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A Case Study on the Development of the Home Defence Training Game HOT SEAT
David A. Hartley, Philip V. Johnson, Anne Fitzsimons, Jenny Lovell, Brian Chippendale and John K. S. Clayton
The Journal of the Operational Research Society
Vol. 30, No. 10 (Oct., 1979), pp. 861-871
Stable URL: http://www.jstor.org/stable/3009541
Page Count: 11
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Home defence is concerned with enhancing the prospects for survival and recovery of this country in the eventuality of nuclear war. Contingency plans exist for the creation of a system of wartime regional government which includes elements from peacetime local and central governments. Senior officers in local government with designated wartime roles receive training at the Home Defence College. The Home Office decided that a crisis management game should form part of their overall programme of indoctrination. The resulting game, which is known as HOT SEAT, has been successfully implemented and is now in regular use at the College. This paper describes how the need for the game arose, the structure of the resulting game, the problems that arose during its development, and should be of interest to those concerned with the development of management and crisis games.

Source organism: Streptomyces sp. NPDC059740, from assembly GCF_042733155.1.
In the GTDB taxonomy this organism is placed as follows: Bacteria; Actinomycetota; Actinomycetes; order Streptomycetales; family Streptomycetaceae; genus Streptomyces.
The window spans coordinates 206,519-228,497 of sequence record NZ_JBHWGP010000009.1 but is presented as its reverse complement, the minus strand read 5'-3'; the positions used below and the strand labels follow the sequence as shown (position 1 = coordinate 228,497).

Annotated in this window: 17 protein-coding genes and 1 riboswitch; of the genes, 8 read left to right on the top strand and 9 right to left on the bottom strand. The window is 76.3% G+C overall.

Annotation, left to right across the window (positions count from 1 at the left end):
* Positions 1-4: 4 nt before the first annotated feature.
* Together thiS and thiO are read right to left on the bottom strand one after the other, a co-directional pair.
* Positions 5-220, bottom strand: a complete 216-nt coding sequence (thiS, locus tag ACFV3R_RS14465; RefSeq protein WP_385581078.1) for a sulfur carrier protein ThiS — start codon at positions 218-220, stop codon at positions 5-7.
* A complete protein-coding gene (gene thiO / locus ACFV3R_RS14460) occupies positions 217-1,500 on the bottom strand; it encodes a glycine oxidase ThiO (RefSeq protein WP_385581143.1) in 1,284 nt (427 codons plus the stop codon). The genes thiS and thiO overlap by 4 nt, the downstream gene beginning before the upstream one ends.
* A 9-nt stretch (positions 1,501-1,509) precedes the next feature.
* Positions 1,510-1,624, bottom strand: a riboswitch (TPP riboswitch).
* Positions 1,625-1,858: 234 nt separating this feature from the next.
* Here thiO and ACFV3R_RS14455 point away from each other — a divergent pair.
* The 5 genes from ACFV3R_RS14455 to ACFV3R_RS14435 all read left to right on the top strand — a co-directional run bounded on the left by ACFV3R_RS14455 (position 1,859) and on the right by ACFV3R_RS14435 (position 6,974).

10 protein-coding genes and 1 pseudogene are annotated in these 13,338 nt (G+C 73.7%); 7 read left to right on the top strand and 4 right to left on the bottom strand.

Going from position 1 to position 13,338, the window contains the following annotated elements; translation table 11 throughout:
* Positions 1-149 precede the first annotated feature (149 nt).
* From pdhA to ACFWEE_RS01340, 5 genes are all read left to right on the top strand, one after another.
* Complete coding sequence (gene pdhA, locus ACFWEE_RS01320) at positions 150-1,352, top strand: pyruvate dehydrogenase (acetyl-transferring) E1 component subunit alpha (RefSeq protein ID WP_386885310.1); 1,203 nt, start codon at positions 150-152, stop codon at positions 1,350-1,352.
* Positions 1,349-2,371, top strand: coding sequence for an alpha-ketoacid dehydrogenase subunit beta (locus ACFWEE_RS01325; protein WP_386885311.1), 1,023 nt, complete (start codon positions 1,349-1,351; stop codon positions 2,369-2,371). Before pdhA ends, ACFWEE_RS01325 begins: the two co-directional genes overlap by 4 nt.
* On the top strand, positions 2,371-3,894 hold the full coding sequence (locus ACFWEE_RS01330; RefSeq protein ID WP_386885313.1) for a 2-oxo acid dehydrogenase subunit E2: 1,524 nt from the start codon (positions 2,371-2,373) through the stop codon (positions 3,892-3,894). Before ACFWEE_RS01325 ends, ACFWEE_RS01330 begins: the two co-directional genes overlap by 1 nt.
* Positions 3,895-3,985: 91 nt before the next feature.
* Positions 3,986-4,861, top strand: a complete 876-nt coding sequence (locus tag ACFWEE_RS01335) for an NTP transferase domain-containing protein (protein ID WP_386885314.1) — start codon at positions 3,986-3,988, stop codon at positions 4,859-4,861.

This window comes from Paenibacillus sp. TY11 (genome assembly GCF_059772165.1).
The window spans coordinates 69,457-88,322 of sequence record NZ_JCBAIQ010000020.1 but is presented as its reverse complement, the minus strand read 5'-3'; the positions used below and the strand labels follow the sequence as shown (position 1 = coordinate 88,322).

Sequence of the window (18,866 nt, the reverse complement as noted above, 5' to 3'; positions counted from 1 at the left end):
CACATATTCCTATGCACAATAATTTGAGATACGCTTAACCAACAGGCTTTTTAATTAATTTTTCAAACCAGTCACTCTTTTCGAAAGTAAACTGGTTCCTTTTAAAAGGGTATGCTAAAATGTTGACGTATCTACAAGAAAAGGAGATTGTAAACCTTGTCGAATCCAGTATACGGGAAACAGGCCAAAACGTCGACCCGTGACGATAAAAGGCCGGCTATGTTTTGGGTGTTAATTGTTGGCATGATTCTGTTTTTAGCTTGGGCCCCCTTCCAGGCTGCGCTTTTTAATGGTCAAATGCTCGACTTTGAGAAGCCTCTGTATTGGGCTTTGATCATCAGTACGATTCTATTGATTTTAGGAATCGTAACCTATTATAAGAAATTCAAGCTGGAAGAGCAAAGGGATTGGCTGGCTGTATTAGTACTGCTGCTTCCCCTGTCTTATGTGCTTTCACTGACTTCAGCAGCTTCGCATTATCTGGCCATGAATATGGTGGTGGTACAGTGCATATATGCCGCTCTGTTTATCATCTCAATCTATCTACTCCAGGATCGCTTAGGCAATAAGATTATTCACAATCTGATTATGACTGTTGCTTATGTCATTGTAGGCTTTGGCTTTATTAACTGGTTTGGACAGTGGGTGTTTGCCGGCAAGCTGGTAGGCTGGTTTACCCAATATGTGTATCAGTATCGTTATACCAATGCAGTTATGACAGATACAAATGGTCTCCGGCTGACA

The Journal of the Operational Research Society © 1979 Operational Research Society